Defendant was incarcerated in California from 1984 until 1993. During that period, he accrued ten disciplinary infractions. Following his release, R.T. incurred a series of parole violations and new charges. As a result, R.T. was intermittently incarcerated at various times between 1994 and 1998. See R.T., 2016 WL 674215, at *2.

         Notably, after R.T. absconded in May 1997, he was arrested for car theft in New Jersey in August 1997. (Exhibit N, at N044, N046.) He was then returned to California where he remained in custody until he "maxed out" in February 1998. (Exhibit N, at N051.)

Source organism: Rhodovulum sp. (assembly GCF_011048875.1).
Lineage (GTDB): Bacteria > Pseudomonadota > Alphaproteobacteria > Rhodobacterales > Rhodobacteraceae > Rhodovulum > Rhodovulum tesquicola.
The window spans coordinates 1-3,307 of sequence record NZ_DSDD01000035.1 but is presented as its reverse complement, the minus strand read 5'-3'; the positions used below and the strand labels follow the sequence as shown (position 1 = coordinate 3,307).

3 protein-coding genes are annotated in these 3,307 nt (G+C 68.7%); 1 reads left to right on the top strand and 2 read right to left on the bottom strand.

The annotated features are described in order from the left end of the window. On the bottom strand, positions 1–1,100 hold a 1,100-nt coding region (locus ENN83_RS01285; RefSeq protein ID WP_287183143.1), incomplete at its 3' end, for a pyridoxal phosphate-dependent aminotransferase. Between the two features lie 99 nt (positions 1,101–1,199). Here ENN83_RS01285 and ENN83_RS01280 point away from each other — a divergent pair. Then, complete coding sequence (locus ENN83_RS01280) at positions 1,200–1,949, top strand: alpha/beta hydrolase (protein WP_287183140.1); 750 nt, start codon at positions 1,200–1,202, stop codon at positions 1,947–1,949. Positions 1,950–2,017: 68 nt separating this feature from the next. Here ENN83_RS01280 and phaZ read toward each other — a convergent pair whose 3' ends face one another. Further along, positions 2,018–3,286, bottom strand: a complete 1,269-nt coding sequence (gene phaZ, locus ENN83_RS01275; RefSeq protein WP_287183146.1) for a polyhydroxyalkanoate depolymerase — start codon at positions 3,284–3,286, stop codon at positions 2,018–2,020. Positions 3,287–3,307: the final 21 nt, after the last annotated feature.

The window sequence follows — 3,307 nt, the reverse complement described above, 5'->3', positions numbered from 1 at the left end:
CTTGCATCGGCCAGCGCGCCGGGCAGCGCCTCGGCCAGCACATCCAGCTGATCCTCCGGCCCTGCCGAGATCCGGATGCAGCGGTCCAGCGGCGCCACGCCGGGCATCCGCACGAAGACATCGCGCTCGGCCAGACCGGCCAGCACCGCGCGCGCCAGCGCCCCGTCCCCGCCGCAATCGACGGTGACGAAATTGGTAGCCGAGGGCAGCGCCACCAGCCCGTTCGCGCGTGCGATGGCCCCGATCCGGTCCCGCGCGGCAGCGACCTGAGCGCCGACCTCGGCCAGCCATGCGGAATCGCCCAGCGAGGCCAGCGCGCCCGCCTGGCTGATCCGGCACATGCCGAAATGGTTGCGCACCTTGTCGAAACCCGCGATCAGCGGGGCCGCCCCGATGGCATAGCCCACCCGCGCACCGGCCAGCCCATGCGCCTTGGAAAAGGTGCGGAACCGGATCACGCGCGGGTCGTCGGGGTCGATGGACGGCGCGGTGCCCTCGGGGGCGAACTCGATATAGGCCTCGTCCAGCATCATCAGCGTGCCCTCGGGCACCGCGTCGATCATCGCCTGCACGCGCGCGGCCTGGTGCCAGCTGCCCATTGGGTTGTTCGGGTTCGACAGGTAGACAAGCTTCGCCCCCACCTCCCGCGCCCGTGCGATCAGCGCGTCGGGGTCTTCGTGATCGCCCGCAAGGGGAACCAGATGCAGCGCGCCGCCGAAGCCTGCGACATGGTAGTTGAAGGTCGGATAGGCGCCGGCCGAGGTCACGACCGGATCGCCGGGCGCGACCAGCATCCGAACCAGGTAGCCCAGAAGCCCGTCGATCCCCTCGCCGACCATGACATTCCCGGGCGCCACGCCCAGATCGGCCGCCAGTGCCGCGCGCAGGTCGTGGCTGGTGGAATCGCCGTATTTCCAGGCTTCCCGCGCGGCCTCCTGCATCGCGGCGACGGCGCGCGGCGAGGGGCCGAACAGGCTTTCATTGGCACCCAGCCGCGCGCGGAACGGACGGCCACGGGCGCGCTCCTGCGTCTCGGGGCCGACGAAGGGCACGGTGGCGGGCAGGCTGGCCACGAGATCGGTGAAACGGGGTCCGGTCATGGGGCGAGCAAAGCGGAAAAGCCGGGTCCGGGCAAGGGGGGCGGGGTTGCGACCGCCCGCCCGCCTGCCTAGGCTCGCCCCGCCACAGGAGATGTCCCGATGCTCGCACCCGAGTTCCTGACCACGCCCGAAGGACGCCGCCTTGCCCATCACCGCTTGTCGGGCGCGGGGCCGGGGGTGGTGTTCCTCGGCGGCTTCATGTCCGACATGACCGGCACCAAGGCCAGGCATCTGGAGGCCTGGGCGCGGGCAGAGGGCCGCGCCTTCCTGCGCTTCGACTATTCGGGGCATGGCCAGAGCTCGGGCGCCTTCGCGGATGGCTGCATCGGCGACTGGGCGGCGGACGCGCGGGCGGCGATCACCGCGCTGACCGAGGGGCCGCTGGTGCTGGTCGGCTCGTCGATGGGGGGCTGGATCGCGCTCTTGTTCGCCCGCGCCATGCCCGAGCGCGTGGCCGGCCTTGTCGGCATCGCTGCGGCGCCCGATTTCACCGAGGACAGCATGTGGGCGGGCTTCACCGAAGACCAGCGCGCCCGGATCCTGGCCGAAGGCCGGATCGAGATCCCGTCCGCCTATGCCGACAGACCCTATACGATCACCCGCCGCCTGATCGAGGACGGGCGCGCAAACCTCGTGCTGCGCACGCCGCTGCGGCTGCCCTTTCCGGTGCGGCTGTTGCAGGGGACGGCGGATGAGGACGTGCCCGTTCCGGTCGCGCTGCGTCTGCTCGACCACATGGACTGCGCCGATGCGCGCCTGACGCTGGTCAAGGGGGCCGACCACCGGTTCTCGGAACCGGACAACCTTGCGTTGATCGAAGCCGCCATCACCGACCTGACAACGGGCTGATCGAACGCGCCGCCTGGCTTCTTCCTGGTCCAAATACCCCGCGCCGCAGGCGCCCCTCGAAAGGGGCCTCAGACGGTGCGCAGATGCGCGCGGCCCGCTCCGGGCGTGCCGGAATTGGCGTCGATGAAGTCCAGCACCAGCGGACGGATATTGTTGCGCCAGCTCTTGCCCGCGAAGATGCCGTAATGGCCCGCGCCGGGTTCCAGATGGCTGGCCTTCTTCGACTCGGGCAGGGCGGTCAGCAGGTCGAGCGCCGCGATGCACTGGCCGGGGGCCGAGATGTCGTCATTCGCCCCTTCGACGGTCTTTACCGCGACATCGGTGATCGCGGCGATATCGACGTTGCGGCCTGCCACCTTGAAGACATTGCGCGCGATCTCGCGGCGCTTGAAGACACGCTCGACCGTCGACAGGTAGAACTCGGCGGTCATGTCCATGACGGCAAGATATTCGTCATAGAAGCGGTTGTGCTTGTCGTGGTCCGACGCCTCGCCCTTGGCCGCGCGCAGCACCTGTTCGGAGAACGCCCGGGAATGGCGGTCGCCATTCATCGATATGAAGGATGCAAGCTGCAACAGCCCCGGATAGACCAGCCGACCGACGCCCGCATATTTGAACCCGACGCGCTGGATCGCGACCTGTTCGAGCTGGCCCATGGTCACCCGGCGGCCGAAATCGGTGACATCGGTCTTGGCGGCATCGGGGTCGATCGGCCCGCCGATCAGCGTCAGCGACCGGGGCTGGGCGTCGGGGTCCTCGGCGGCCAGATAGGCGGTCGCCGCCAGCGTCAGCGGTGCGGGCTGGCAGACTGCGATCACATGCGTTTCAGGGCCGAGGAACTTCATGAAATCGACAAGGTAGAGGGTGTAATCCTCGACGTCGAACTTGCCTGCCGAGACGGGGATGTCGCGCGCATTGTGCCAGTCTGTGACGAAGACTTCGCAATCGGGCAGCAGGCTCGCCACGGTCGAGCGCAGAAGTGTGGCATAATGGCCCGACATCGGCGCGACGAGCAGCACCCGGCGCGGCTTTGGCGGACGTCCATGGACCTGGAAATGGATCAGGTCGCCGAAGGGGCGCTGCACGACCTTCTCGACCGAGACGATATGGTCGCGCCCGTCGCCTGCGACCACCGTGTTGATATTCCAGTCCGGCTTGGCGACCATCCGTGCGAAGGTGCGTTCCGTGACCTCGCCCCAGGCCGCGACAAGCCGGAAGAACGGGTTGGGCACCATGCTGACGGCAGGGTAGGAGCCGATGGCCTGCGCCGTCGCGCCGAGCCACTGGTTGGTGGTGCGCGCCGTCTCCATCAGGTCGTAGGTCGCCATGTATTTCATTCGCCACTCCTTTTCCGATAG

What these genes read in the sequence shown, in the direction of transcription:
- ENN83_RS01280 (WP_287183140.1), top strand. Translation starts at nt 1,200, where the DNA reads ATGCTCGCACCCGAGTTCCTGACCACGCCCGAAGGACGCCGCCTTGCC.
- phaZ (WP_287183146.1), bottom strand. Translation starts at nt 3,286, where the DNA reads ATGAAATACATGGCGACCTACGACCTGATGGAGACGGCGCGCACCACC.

In May 1999, R.T. was again charged in San Francisco with seven counts of annoying and molesting a child, stalking, and threatening. (Exhibit N at N055, N158, N177-78.) R.T. was arrested for drug sales in January 2000. The next month he was charged with failing to register as a sex offender. He again failed to register as a sex offender in Las Vegas in February 2002, and in March he was charged as a fugitive from justice. R. T., 2016 WL 674215, at *2.

         R.T. resurfaced in Philadelphia where, in May 2004, he was arrested and charged with rape, assault, unlawful restraint, reckless endangerment, false imprisonment, sexual assault, and indecent exposure. R.T. denied the ...